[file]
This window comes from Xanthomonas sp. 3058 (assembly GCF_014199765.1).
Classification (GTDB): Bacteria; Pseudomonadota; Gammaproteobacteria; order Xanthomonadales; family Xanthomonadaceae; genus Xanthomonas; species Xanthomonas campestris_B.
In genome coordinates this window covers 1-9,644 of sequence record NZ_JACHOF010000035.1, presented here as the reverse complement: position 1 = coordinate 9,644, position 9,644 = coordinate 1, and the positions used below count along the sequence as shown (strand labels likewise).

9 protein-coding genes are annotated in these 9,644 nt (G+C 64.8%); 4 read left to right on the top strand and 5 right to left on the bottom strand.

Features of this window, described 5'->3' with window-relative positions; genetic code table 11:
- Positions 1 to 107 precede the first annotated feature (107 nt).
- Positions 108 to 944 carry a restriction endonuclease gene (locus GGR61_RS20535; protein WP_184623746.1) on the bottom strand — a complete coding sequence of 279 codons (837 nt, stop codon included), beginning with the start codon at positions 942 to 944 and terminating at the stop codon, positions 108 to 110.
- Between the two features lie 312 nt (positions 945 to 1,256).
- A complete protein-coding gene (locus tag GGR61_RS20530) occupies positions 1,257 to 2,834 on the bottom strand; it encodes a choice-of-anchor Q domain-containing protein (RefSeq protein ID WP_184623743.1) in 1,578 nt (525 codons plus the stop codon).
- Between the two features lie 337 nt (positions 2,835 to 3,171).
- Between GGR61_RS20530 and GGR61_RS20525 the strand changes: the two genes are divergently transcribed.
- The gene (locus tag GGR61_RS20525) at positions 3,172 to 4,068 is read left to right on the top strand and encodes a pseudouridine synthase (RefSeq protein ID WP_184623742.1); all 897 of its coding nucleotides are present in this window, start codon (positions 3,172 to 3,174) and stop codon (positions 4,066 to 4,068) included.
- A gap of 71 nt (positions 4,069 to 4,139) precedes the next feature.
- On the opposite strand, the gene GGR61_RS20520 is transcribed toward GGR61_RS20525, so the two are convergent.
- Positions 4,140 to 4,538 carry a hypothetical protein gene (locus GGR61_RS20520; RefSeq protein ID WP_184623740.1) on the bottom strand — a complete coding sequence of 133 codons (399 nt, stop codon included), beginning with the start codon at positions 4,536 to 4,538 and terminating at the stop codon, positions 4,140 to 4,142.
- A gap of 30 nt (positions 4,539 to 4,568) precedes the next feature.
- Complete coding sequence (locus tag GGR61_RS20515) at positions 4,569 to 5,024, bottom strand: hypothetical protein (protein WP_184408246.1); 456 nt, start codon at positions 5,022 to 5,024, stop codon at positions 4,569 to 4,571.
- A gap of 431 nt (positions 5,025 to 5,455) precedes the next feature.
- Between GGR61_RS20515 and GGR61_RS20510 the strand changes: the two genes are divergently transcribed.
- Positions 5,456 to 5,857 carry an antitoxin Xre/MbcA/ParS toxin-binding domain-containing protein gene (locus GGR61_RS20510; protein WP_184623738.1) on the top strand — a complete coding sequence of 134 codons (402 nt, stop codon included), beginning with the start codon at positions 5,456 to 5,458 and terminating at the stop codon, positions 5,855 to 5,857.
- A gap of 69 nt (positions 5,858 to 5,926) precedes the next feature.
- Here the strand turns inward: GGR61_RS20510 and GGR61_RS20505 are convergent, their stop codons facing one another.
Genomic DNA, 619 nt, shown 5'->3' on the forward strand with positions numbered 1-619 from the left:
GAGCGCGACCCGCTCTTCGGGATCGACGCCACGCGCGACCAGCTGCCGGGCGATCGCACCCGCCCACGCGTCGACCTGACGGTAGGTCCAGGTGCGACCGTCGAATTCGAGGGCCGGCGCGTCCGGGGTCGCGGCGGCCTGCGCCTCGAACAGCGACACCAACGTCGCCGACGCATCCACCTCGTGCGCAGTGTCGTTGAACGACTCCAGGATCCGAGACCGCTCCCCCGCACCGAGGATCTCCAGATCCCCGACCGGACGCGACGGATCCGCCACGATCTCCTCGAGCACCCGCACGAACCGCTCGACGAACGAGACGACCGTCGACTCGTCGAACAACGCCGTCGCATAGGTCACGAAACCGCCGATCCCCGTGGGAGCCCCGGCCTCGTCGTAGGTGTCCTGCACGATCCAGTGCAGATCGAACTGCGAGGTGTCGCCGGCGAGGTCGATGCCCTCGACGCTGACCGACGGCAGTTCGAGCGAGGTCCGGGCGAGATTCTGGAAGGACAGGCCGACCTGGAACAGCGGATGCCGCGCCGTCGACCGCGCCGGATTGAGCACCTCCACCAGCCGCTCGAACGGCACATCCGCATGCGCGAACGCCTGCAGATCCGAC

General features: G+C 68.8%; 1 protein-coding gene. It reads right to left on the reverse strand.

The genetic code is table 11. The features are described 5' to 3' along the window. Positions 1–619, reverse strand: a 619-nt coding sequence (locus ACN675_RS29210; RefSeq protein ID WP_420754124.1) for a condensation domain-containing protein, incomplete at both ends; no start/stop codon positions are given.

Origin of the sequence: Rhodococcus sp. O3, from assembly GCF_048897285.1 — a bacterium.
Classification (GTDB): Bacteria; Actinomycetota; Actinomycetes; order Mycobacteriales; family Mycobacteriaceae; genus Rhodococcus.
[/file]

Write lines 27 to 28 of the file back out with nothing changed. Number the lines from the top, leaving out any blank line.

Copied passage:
Origin of the sequence: Rhodococcus sp. O3, from assembly GCF_048897285.1 — a bacterium.
Classification (GTDB): Bacteria; Actinomycetota; Actinomycetes; order Mycobacteriales; family Mycobacteriaceae; genus Rhodococcus.